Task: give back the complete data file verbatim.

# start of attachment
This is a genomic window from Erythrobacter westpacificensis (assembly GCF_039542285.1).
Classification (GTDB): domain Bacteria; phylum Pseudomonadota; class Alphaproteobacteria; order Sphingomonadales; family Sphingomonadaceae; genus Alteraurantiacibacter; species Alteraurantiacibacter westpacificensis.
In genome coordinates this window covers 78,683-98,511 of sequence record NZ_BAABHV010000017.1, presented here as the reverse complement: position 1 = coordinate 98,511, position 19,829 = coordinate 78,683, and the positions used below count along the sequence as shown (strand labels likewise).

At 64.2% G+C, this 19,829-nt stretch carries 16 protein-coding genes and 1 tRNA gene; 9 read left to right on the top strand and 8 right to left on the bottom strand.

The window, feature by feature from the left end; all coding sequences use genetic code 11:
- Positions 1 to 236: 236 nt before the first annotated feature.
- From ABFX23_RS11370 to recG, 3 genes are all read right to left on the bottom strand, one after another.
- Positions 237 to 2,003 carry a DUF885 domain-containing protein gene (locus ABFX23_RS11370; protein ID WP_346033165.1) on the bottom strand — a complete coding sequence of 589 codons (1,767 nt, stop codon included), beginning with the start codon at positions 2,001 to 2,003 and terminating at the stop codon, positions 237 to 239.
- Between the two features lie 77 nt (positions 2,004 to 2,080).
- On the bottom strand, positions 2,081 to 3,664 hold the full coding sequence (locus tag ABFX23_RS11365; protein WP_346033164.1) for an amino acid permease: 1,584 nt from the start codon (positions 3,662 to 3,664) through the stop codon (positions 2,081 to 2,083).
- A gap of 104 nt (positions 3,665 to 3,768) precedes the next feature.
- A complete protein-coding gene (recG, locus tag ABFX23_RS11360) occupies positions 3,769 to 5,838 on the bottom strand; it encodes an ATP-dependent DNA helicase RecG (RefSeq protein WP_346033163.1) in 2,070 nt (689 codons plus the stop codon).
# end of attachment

This is a genomic window from Erythrobacter westpacificensis (assembly GCF_039542285.1).
Classification (GTDB): domain Bacteria; phylum Pseudomonadota; class Alphaproteobacteria; order Sphingomonadales; family Sphingomonadaceae; genus Alteraurantiacibacter; species Alteraurantiacibacter westpacificensis.
In genome coordinates this window covers 78,683-98,511 of sequence record NZ_BAABHV010000017.1, presented here as the reverse complement: position 1 = coordinate 98,511, position 19,829 = coordinate 78,683, and the positions used below count along the sequence as shown (strand labels likewise).

At 64.2% G+C, this 19,829-nt stretch carries 16 protein-coding genes and 1 tRNA gene; 9 read left to right on the top strand and 8 right to left on the bottom strand.

The window, feature by feature from the left end; all coding sequences use genetic code 11:
- Positions 1 to 236: 236 nt before the first annotated feature.
- From ABFX23_RS11370 to recG, 3 genes are all read right to left on the bottom strand, one after another.
- Positions 237 to 2,003 carry a DUF885 domain-containing protein gene (locus ABFX23_RS11370; protein ID WP_346033165.1) on the bottom strand — a complete coding sequence of 589 codons (1,767 nt, stop codon included), beginning with the start codon at positions 2,001 to 2,003 and terminating at the stop codon, positions 237 to 239.
- Between the two features lie 77 nt (positions 2,004 to 2,080).
- On the bottom strand, positions 2,081 to 3,664 hold the full coding sequence (locus tag ABFX23_RS11365; protein WP_346033164.1) for an amino acid permease: 1,584 nt from the start codon (positions 3,662 to 3,664) through the stop codon (positions 2,081 to 2,083).
- A gap of 104 nt (positions 3,665 to 3,768) precedes the next feature.
- A complete protein-coding gene (recG, locus tag ABFX23_RS11360) occupies positions 3,769 to 5,838 on the bottom strand; it encodes an ATP-dependent DNA helicase RecG (RefSeq protein WP_346033163.1) in 2,070 nt (689 codons plus the stop codon).